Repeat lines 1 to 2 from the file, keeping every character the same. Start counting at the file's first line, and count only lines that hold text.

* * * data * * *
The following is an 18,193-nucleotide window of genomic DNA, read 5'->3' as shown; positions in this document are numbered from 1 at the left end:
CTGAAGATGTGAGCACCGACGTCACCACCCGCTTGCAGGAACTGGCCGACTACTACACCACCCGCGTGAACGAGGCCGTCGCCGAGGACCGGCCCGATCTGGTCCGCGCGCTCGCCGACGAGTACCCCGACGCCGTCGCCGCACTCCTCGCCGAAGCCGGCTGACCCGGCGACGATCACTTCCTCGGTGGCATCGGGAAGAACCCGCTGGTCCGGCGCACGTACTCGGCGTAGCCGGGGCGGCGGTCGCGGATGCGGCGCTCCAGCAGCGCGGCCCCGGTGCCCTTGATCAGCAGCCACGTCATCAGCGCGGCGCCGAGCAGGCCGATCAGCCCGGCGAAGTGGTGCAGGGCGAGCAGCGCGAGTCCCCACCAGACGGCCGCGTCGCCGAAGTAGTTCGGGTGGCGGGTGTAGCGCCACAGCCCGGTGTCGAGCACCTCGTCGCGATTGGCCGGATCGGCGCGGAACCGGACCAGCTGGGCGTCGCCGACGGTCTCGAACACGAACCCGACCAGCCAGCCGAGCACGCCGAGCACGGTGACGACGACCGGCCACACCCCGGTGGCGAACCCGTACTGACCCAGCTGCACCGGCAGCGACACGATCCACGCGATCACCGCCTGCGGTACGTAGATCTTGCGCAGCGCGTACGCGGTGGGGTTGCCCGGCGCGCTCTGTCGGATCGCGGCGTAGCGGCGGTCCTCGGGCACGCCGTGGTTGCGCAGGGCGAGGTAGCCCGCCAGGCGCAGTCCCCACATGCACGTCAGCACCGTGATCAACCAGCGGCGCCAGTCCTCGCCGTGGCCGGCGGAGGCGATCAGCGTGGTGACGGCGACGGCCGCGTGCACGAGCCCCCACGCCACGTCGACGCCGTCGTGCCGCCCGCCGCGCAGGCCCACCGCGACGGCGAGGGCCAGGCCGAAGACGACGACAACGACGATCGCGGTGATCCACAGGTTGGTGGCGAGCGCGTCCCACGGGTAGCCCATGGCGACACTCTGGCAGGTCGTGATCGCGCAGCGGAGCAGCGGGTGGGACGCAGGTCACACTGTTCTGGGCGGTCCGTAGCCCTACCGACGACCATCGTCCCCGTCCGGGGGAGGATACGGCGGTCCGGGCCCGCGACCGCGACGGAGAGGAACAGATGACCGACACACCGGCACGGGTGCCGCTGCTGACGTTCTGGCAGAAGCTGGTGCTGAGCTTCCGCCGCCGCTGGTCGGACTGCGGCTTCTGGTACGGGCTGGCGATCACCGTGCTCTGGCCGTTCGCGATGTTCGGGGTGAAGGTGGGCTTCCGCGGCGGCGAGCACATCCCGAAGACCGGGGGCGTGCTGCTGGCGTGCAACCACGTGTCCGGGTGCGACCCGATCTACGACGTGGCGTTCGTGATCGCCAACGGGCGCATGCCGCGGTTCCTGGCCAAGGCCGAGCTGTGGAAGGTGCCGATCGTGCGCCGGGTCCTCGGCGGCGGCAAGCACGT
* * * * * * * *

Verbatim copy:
The following is an 18,193-nucleotide window of genomic DNA, read 5'->3' as shown; positions in this document are numbered from 1 at the left end:
CTGAAGATGTGAGCACCGACGTCACCACCCGCTTGCAGGAACTGGCCGACTACTACACCACCCGCGTGAACGAGGCCGTCGCCGAGGACCGGCCCGATCTGGTCCGCGCGCTCGCCGACGAGTACCCCGACGCCGTCGCCGCACTCCTCGCCGAAGCCGGCTGACCCGGCGACGATCACTTCCTCGGTGGCATCGGGAAGAACCCGCTGGTCCGGCGCACGTACTCGGCGTAGCCGGGGCGGCGGTCGCGGATGCGGCGCTCCAGCAGCGCGGCCCCGGTGCCCTTGATCAGCAGCCACGTCATCAGCGCGGCGCCGAGCAGGCCGATCAGCCCGGCGAAGTGGTGCAGGGCGAGCAGCGCGAGTCCCCACCAGACGGCCGCGTCGCCGAAGTAGTTCGGGTGGCGGGTGTAGCGCCACAGCCCGGTGTCGAGCACCTCGTCGCGATTGGCCGGATCGGCGCGGAACCGGACCAGCTGGGCGTCGCCGACGGTCTCGAACACGAACCCGACCAGCCAGCCGAGCACGCCGAGCACGGTGACGACGACCGGCCACACCCCGGTGGCGAACCCGTACTGACCCAGCTGCACCGGCAGCGACACGATCCACGCGATCACCGCCTGCGGTACGTAGATCTTGCGCAGCGCGTACGCGGTGGGGTTGCCCGGCGCGCTCTGTCGGATCGCGGCGTAGCGGCGGTCCTCGGGCACGCCGTGGTTGCGCAGGGCGAGGTAGCCCGCCAGGCGCAGTCCCCACATGCACGTCAGCACCGTGATCAACCAGCGGCGCCAGTCCTCGCCGTGGCCGGCGGAGGCGATCAGCGTGGTGACGGCGACGGCCGCGTGCACGAGCCCCCACGCCACGTCGACGCCGTCGTGCCGCCCGCCGCGCAGGCCCACCGCGACGGCGAGGGCCAGGCCGAAGACGACGACAACGACGATCGCGGTGATCCACAGGTTGGTGGCGAGCGCGTCCCACGGGTAGCCCATGGCGACACTCTGGCAGGTCGTGATCGCGCAGCGGAGCAGCGGGTGGGACGCAGGTCACACTGTTCTGGGCGGTCCGTAGCCCTACCGACGACCATCGTCCCCGTCCGGGGGAGGATACGGCGGTCCGGGCCCGCGACCGCGACGGAGAGGAACAGATGACCGACACACCGGCACGGGTGCCGCTGCTGACGTTCTGGCAGAAGCTGGTGCTGAGCTTCCGCCGCCGCTGGTCGGACTGCGGCTTCTGGTACGGGCTGGCGATCACCGTGCTCTGGCCGTTCGCGATGTTCGGGGTGAAGGTGGGCTTCCGCGGCGGCGAGCACATCCCGAAGACCGGGGGCGTGCTGCTGGCGTGCAACCACGTGTCCGGGTGCGACCCGATCTACGACGTGGCGTTCGTGATCGCCAACGGGCGCATGCCGCGGTTCCTGGCCAAGGCCGAGCTGTGGAAGGTGCCGATCGTGCGCCGGGTCCTCGGCGGCGGCAAGCACGT